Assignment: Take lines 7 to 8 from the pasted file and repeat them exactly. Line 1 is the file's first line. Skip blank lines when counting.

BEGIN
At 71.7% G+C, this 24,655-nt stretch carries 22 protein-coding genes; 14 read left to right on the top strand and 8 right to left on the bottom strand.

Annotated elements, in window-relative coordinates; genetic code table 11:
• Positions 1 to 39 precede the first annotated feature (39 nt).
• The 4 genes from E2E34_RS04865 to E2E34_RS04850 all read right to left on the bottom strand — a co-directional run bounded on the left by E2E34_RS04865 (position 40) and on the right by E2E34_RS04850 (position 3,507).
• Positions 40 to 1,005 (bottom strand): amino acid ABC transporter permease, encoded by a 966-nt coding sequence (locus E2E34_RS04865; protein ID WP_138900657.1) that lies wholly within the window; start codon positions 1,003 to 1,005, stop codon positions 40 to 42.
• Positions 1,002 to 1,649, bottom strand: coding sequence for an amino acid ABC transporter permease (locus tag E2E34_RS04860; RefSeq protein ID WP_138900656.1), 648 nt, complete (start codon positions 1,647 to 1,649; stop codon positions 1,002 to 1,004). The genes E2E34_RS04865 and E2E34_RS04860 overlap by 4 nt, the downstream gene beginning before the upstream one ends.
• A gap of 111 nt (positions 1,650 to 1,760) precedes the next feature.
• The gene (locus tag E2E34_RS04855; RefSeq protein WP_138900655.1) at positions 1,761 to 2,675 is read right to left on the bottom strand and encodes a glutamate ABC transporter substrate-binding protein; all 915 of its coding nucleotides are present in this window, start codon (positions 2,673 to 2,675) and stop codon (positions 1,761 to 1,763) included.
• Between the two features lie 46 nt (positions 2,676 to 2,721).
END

• A gap of 111 nt (positions 1,650 to 1,760) precedes the next feature.
• The gene (locus tag E2E34_RS04855; RefSeq protein WP_138900655.1) at positions 1,761 to 2,675 is read right to left on the bottom strand and encodes a glutamate ABC transporter substrate-binding protein; all 915 of its coding nucleotides are present in this window, start codon (positions 2,673 to 2,675) and stop codon (positions 1,761 to 1,763) included.